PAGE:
12th Symposium on Education


Water in the Earth System (WES): A Midterm Evaluation of a Distance Learning Course on the Water Cycle

Ira W. Geer, AMS, Washington, DC; and J. M. Moran, D. R. Smith, R. S. Weinbeck, E. J. Hopkins, and B. A. Blair

Water in the Earth System (WES) is a distance-learning course for precollege teachers partially delivered via the Internet, developed and coordinated by the American Meteorological Society's education program, and funded by the National Science Foundation. Central to WES is an innovative paradigm in which the global water cycle is a vehicle to explore Earth system science with special emphasis on (1) the flow of water mass and energy, (2) interactions among the hydrosphere, cryosphere, atmosphere, lithosphere, and biosphere, and (3) human/societal impacts on and responses to those interactions. WES is aligned with the goals of the National Science Education Standards. And the design of WES course components (i.e., investigations, homepage, customized text) models a science content-rich and highly motivational teacher enhancement experience.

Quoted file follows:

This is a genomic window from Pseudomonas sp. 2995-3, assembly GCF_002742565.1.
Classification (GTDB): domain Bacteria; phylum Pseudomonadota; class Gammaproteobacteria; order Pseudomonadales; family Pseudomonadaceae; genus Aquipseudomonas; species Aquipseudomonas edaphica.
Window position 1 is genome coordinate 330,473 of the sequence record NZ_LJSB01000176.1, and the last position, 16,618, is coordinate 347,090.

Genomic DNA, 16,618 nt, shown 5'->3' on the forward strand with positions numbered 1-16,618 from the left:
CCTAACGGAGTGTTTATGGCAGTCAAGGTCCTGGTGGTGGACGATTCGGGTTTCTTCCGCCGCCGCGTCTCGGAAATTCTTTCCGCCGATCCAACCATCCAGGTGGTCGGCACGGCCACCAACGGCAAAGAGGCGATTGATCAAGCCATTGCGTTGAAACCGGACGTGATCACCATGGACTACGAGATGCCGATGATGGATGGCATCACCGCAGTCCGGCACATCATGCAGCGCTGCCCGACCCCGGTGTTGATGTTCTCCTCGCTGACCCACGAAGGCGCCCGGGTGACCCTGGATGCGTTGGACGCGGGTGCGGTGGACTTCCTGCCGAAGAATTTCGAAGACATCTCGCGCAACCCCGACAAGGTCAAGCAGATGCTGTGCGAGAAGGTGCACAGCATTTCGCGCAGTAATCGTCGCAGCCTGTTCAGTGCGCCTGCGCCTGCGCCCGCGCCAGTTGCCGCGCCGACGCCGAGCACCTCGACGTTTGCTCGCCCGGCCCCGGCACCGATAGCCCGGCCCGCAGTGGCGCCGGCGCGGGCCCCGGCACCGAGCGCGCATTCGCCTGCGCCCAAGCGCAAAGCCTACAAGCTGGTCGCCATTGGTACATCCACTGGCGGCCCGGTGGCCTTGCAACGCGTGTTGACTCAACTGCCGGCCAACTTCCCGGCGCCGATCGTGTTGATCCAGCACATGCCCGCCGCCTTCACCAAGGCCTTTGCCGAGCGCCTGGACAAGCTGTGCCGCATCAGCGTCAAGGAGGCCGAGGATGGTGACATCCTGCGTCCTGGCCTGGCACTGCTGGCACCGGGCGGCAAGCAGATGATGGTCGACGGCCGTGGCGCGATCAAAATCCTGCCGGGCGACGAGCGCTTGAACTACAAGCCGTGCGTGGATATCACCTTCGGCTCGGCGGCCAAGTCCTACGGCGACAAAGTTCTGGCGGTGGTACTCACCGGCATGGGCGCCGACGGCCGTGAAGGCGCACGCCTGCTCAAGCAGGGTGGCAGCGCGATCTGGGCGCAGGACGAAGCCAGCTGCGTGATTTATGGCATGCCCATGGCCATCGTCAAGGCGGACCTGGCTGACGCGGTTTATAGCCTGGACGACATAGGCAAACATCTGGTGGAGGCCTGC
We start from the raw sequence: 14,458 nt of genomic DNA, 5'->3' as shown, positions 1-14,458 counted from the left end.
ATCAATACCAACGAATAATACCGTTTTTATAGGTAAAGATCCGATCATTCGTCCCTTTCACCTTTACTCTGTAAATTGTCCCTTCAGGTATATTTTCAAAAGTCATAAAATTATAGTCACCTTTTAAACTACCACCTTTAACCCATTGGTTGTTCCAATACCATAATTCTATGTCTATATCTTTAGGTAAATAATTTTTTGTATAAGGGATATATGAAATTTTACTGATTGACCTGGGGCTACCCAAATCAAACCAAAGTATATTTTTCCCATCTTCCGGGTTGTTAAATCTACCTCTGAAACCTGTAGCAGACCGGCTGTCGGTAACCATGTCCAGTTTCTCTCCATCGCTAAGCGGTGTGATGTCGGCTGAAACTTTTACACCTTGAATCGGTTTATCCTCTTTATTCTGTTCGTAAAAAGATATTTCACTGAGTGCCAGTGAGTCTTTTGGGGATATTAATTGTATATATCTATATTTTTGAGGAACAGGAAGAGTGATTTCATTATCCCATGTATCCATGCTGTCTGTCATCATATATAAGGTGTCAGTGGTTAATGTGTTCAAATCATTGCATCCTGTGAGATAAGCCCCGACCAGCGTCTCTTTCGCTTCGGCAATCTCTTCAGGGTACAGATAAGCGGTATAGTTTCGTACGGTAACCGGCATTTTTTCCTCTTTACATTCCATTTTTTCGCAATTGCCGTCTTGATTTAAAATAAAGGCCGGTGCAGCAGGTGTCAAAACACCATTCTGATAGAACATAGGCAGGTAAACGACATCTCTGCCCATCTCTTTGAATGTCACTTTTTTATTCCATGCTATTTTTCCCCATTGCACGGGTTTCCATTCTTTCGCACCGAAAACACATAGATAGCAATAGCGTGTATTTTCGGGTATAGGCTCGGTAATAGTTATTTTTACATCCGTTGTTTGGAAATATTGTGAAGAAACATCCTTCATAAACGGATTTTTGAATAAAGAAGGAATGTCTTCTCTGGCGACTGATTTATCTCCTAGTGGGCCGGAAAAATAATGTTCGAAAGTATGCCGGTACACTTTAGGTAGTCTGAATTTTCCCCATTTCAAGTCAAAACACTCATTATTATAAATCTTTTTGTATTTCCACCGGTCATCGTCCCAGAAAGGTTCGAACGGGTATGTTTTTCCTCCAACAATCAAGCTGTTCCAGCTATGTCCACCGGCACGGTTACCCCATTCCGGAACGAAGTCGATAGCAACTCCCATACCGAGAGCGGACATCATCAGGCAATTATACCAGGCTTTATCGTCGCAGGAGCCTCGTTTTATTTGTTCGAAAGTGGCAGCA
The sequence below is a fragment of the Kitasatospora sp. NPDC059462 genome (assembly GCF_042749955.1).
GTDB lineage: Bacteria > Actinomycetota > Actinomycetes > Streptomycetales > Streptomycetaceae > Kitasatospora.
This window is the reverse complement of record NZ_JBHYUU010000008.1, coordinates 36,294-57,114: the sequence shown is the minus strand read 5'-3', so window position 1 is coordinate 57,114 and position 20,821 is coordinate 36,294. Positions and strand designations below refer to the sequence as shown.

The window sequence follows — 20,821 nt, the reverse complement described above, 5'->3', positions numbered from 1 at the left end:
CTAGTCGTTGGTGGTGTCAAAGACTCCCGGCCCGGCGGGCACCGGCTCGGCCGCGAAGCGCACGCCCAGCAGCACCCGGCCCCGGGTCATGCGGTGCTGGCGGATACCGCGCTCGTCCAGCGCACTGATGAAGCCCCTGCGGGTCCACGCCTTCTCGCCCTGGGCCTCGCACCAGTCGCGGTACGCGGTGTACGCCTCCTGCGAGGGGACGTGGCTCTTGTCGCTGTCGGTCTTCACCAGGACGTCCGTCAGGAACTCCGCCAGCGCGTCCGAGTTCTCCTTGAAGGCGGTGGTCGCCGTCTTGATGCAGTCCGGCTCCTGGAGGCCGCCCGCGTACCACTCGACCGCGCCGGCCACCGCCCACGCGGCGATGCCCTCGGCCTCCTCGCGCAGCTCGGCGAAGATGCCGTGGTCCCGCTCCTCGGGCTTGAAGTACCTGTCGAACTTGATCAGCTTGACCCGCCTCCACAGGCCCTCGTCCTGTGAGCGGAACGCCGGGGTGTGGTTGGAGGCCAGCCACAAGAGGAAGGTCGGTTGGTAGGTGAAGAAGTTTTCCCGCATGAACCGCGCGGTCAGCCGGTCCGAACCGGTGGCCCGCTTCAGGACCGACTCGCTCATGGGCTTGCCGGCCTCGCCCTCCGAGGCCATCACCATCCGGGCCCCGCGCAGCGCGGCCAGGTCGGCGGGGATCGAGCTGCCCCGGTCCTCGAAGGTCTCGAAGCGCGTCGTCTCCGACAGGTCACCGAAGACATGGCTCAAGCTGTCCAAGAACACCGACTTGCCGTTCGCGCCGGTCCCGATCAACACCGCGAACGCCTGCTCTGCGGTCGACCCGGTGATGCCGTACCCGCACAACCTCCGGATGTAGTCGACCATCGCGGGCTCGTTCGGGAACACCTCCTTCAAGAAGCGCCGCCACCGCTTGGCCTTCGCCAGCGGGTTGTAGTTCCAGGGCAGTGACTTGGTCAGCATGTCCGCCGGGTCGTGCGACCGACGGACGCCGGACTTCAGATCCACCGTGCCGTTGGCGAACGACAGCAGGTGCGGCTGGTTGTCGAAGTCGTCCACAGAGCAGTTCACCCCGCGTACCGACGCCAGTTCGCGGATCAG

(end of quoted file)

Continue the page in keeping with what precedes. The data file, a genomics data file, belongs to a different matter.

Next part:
The initial year of WES operation (1999-2000) was devoted to developing and critically reviewing course components and selecting and training 35 Local Implementation Team (LIT) leaders. WES LIT leaders (and many members) were formed from a cadre of teachers who had participated in Project ATMOSPHERE, DataStreme Atmosphere, or the Maury Project. These master teachers from around the nation attended three summer workshops (Annapolis, MD in 2000, Madison, WI in 2001, and State College, PA in 2002) where they received instruction on selected concepts in meteorology, oceanography, and hydrology. Pilot offering of WES took place in Spring 2001 with WES LIT members taking the course and providing ongoing constructive feedback on course components and operation. This feedback was the basis of course revisions made prior to national implementation in Fall of 2001.

Through the Fall of 2002, more than 900 teachers nationwide have successfully completed WES. The considerable feedback obtained from those teachers and WES LITs indicates that WES works and is achieving its stated objectives. Participant's written evaluations of the course are overwhelmingly positive. WES alumni exhibit significant growth in their understanding of water-related aspects of Earth system science, have gained valuable experience in working with online environmental data, and report meaningful applications of course resources in their classrooms and schools as they assume their roles as WES resource teachers.

extended abstract  Extended Abstract (16K)

Supplementary URL: http://www.ametsoc.org/amsedu/WES

Session 4, Special Session on Water and the Water Cycle: Part II
Monday, 10 February 2003, 4:00 PM-5:30 PM

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